95.3 / 88.5 FM Grand Rapids and 95.3 FM Muskegon
Play Live Radio
Next Up:
0:00
0:00
0:00 0:00
Available On Air Stations

U.S. v. Google: As landmark 'monopoly power' trial closes, here's what to look for

The Department of Justice and a group of 35 states sued Google in 2020 for allegedly using anticompetitive tactics to monopolize online search. The trial is over and closing arguments are under way.
Spencer Platt
/
Getty Images
The Department of Justice and a group of 35 states sued Google in 2020 for allegedly using anticompetitive tactics to monopolize online search. The trial is over and closing arguments are under way.

The landmark monopoly trial between the U.S. Justice Department and Google comes to a finale this week. After a five-month hiatus, both sides will present closing arguments starting Thursday aiming to persuade the federal judge why they should win the case.

The Justice Department has accused Google of illegally abusing its power as a monopoly to control the search engine business — leading to competitors being sidelined and customers being shortchanged by getting a lower quality experience. Google, for its part, has argued its search engine is simply the best, that's why it's the most popular — not because of its business dealings.

It's the first high-profile monopoly case to go to trial among a handful that the U.S. government has brought against tech companies in recent years. The U.S. has also sued Amazon, Apple and Facebook parent Meta over business practices it says hurts both rivals and consumers.

How the judge rules in this case could have far-reaching effects on how people use and interact with the internet.

During the trial last fall, the two sides battled it out in court over a 10-week period. Silicon Valley executives, including Google CEO Sundar Pichai and Microsoft CEO Satya Nadella, testified, while troves of internal documents were introduced. Arguments erupted over redacted evidence, closed-door testimony and alleged destruction of employee chat logs.

"There's this wider debate about whether the antitrust laws are up to it with the big technological world we live in now," says Sam Weinstein, a former Justice Department antitrust lawyer who's now a professor at the Cardozo School of Law. "And so, this is putting it to the test."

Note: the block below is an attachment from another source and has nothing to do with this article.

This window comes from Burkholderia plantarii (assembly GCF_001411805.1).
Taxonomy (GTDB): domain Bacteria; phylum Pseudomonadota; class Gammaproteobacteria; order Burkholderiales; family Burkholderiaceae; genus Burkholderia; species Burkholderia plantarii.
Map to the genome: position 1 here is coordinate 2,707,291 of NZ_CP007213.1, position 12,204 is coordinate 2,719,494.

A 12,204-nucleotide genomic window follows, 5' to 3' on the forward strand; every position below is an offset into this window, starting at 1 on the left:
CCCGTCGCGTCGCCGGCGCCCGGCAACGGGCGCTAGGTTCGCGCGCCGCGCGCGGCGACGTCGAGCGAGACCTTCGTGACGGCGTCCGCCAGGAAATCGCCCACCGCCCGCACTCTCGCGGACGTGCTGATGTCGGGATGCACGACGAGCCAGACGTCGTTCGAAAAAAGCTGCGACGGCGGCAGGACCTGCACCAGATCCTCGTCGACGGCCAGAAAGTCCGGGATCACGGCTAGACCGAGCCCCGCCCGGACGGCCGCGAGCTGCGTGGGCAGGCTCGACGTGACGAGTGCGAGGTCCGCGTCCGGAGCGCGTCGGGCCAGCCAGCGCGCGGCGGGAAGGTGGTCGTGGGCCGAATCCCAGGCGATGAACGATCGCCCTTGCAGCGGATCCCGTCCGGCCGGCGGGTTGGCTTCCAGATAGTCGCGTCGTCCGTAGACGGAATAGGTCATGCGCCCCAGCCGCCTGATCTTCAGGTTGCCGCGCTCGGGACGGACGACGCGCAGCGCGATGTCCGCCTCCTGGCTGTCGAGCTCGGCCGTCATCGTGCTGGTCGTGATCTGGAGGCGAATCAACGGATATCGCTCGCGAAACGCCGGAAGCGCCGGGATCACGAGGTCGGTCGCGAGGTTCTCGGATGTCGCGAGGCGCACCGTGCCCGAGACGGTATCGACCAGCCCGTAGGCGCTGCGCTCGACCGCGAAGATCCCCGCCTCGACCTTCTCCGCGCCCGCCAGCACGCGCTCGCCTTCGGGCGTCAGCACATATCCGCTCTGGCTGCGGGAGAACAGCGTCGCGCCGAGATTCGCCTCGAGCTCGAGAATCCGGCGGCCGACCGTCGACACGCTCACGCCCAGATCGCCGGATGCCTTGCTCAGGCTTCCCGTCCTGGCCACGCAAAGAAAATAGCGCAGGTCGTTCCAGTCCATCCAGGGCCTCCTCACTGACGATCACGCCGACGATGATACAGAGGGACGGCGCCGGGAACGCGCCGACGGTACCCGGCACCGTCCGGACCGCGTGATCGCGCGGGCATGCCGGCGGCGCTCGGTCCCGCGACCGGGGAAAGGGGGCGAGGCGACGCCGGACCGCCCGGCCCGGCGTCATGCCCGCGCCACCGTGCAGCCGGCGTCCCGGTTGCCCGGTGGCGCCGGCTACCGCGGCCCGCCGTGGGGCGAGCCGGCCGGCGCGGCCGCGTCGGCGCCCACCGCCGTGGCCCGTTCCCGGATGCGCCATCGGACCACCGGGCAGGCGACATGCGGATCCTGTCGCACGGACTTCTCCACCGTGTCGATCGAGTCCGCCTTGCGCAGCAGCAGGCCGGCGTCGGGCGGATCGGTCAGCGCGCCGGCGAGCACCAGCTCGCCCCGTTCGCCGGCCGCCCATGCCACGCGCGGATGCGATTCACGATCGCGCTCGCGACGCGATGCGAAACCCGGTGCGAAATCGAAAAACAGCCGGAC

The Justice Department first filed its lawsuit against Google in 2020. A group of 35 states, along with Guam, Puerto Rico and the District of Columbia, filed a near identical suit at that time. Both suits were heard by Judge Amit Mehta during the trial, which wrapped up in November.

Google paid $26.3 billion in 2021 alone to be the default search engine on phones and web browsers

The Justice Department's case hinged on allegations that Google illegally orchestrated its business dealings with device makers, like Apple and Samsung, and web browser companies, like Mozilla, which runs Firefox.

During the trial, the government showed that Google paid billions of dollars every year for exclusive agreements with these companies. In 2021, it spent a total of $26.3 billion to ensure it was the default search engine on phones and web browsers, according to witness testimony. Apple, which had the most lucrative deal, was paid around $18 billion in 2021, according to the New York Times.

"Google illegally maintained a monopoly for more than a decade," Kenneth Dintzer, the Justice Department's lead lawyer, said in the trial's opening statements. "If Google sets the rules, it will always be to their advantage."

Google's parent company Alphabet, which is now worth more than $2 trillion, controls roughly 90% of the U.S. search engine market. For its defense, the company put together a massive legal team and brought on outside law firms to help fight its case.